In the annals of maritime disasters the loss of the "unsinkable" RMS Titanic on its maiden voyage from Liverpool to New York heads the tragic list. A number of Titanic newspapers were printed, with the first report editions carrying the most value. The April 16, 1912, edition of The Boston Daily Globe is worth approximately $200-400.
The Call-Chronicle-Examiner, April 19, 1906, Earthquake And Fire: San Francisco In Ruins
The San Francisco earthquake of 1906 remains one of the worst natural disasters in American history. The San Francisco Call-Chronicle-Examiner – a collective effort by the city's three wounded newspapers – dated April 19, 1906, is a rare periodical. A complete edition could sell for over $700.
The Call-Chronicle-Examiner, San Francisco earthquake $700+ - Library of Congress
The Dallas Times Herald, November 22, 1963, JFK Ambushed in Dallas, President Dead, Connally Shot
The assassination of President John F. Kennedy has been called the crime of the century. JFK assassination newspapers are legion, as they were saved by many people as historical keepsakes. The most valuable editions are titles from Dallas, Texas, the scene of the crime in infamous Dealey Plaza. The Dallas Times Herald final edition of November 22, 1963, is highly collectible, with a complete edition in excellent or better condition valued at $50-75.
Fitchburg Sentinel, May 21, 1927, Lindbergh Is Reported Over Channel
Aviation pioneer Charles A. Lindbergh's historic transatlantic flight in 1927 is the stuff of legend. The Fitchburg (Massachusetts) Sentinel of May 21, 1927, reported that Lindbergh in his Spirit of St. Louis had been sighted over the English Channel, bound for Paris. This ten-page edition is worth approximately $140.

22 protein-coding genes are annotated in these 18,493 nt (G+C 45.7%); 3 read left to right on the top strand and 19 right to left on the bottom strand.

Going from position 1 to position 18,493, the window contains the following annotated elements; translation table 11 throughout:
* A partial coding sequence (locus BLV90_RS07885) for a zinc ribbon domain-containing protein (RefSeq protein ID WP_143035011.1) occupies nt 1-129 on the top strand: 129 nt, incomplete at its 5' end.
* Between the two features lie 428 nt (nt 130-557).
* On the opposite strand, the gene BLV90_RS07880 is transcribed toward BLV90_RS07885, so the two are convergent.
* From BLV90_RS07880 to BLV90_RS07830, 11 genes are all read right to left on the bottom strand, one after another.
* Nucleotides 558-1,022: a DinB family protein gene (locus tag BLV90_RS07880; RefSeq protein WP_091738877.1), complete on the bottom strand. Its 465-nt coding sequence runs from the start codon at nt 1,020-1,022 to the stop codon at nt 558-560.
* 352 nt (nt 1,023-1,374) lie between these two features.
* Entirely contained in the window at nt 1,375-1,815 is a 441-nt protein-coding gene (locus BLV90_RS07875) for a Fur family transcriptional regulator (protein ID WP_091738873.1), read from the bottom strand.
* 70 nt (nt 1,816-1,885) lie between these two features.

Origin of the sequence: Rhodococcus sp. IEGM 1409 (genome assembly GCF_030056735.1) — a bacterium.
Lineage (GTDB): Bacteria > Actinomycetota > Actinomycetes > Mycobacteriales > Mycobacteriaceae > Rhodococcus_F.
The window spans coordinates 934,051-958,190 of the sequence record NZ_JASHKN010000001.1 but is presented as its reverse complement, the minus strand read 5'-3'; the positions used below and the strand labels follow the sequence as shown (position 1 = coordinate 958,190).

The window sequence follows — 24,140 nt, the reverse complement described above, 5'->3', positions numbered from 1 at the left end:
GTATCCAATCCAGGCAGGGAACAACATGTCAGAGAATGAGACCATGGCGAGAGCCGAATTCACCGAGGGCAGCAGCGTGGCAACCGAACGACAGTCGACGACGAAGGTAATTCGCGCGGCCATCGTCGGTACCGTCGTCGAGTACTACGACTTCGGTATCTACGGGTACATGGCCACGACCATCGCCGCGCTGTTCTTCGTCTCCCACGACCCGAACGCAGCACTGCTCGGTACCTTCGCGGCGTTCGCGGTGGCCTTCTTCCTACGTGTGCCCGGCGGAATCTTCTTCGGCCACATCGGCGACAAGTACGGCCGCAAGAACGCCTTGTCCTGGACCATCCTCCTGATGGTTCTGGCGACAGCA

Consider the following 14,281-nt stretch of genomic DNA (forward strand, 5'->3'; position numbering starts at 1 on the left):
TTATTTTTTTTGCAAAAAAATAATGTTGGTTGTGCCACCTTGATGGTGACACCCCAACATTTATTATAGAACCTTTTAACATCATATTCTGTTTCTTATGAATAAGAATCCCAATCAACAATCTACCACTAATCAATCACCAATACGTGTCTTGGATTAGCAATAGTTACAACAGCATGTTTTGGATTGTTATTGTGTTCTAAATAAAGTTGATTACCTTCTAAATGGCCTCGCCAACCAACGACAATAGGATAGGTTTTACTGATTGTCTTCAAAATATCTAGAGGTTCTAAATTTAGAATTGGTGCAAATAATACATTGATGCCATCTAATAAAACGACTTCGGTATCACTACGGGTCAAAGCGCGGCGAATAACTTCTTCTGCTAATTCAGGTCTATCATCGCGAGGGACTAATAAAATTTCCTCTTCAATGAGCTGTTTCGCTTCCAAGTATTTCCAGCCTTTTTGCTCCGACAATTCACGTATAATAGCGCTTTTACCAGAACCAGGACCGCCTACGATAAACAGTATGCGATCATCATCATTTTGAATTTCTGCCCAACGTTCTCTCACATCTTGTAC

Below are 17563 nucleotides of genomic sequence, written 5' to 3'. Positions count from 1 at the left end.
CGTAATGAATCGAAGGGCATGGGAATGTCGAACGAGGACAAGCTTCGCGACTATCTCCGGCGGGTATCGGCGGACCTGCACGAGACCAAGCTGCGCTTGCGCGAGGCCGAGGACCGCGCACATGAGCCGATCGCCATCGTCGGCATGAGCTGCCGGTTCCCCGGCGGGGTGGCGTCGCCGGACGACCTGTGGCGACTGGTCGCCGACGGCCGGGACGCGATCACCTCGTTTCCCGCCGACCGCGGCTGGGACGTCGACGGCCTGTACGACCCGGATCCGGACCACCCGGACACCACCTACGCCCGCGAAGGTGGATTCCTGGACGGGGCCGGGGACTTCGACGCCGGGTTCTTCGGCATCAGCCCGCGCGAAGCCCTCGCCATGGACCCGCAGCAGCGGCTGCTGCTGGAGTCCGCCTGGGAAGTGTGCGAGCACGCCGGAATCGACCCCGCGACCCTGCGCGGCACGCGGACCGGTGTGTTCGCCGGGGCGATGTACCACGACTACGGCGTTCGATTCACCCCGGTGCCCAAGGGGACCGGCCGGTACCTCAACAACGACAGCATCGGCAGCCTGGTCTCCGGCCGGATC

The Macon Telegraph and News, October 16, 1931, Al Capone Guilty of Evading Taxes
In 1931 Al Capone, the czar of the Chicago underworld, was convicted of income tax evasion. Capone received an 11-year sentence, eventually winding up on Alcatraz. The Macon (Georgia) Telegraph and News of October 16, 1931, headlined Capone's stunning conviction in federal court. This edition carries a value of over $100.
New York Daily Mirror, February 14, 1935, Guilty Death For Hauptmann
The Lindbergh baby kidnapping horrified the country during the Depression-era 1930s. Bruno Hauptmann was later convicted of kidnapping and murdering Charles Augustus Lindbergh II, the 20-month-old son of aviators Charles A. Lindbergh and Anne Morrow Lindbergh. Hauptmann got the death penalty for his crime, dying in New Jersey's electric chair a.k.a. "Old Smokey" on April 3, 1936. The New York Daily Mirror of February 14, 1935, reported Hauptmann's conviction with the bold headline "Guilty Death for Hauptmann." This edition is valued at around $60 today.
New York Daily Mirror 1935 Lindbergh kidnapping conviction $60. Also pictured is the New York Journal, February 13, 1935 - Heritage Auctions
Literally hundreds of thousands of collectible newspapers await both the collector and history buff. It's all there in black and white – wars, assassinations, moon landings, crime and punishment, sports, medicine and you name it...
- The New York Times, May 8, 1915, the Lusitania sinking $100+ - The New York Times
Copyright © 2012 William J. Felchner. All rights reserved.